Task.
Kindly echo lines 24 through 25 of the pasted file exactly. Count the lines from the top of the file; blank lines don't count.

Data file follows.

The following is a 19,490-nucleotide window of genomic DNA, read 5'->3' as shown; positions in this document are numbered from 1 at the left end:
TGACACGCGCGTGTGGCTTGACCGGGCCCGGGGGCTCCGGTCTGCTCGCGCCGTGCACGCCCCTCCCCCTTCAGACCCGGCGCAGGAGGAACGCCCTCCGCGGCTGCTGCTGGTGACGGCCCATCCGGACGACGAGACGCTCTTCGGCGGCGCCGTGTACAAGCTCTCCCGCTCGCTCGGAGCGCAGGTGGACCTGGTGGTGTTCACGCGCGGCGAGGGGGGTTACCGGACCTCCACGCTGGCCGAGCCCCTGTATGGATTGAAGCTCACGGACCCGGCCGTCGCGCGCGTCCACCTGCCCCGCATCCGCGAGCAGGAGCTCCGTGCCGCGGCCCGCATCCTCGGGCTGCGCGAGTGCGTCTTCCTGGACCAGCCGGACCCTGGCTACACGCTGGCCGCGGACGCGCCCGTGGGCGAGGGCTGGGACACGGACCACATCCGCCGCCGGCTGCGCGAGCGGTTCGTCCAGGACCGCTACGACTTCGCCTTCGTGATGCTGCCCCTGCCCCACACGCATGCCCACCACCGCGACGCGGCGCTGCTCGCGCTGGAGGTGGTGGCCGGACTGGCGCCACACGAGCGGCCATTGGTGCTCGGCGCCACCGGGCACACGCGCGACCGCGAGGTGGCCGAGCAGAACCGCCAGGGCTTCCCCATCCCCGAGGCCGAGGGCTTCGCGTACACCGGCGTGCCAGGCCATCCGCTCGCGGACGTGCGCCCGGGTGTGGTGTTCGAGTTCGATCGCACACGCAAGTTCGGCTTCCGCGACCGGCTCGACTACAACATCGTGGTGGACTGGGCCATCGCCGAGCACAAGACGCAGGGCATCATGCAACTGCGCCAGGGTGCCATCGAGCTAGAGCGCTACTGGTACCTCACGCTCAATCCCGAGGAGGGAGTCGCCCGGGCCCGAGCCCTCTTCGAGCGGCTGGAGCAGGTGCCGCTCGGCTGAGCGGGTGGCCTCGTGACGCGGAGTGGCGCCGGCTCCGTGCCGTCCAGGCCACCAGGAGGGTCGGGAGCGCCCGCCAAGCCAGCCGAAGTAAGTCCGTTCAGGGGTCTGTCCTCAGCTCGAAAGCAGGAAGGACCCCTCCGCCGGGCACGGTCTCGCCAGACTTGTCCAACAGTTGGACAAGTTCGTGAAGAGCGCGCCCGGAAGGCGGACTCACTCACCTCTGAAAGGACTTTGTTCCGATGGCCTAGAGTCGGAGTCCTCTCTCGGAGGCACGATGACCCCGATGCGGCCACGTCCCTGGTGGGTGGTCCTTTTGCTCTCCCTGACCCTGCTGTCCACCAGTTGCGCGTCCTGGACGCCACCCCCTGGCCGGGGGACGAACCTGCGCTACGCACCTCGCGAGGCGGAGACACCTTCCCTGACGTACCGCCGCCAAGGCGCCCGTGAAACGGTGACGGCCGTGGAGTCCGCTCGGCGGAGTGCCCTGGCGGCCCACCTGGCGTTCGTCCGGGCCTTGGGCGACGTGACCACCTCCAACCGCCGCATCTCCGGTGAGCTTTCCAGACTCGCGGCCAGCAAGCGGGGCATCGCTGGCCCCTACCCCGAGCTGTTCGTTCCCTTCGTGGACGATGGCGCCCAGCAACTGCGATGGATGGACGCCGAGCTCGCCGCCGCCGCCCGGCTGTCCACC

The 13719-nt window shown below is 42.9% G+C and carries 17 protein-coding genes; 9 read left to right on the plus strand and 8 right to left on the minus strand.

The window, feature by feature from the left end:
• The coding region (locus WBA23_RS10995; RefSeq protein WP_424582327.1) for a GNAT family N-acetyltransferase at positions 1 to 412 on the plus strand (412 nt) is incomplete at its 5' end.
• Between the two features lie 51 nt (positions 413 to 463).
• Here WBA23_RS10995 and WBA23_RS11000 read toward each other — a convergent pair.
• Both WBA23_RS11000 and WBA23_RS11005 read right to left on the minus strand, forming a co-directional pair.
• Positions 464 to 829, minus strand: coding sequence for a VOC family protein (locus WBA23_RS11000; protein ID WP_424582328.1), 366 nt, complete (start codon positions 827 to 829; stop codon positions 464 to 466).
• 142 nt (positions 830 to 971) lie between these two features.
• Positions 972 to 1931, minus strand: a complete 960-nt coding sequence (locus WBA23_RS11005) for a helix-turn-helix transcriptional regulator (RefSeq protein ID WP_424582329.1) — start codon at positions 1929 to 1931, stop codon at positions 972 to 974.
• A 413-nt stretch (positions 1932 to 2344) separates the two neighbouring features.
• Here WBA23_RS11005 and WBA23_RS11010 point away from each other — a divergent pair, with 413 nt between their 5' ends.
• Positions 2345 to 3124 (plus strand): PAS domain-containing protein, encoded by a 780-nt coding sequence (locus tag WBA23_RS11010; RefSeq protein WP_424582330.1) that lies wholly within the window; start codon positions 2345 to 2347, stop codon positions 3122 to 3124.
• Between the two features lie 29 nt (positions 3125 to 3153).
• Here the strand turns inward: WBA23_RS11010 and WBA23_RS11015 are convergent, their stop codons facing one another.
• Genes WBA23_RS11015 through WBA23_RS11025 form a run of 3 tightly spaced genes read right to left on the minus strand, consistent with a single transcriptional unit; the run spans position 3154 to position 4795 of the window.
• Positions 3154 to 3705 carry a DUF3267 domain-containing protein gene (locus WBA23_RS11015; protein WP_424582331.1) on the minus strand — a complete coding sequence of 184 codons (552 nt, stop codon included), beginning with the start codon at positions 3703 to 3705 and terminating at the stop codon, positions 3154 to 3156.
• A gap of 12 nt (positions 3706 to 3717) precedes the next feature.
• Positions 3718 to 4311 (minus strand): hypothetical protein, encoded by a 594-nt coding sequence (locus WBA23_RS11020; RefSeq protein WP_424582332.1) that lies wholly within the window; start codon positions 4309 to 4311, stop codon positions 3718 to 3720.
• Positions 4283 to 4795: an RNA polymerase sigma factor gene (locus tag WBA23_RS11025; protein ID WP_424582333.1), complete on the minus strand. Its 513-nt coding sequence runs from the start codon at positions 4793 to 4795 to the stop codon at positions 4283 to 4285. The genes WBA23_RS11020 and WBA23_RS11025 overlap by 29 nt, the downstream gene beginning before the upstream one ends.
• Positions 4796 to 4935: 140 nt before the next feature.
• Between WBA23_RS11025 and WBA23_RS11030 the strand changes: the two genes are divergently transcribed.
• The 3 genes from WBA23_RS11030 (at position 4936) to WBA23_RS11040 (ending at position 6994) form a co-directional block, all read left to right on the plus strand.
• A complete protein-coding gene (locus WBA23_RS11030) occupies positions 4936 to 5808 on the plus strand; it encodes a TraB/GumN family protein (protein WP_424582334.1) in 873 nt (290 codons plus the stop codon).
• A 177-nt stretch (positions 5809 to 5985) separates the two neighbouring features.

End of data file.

• The 3 genes from WBA23_RS11030 (at position 4936) to WBA23_RS11040 (ending at position 6994) form a co-directional block, all read left to right on the plus strand.
• A complete protein-coding gene (locus WBA23_RS11030) occupies positions 4936 to 5808 on the plus strand; it encodes a TraB/GumN family protein (protein WP_424582334.1) in 873 nt (290 codons plus the stop codon).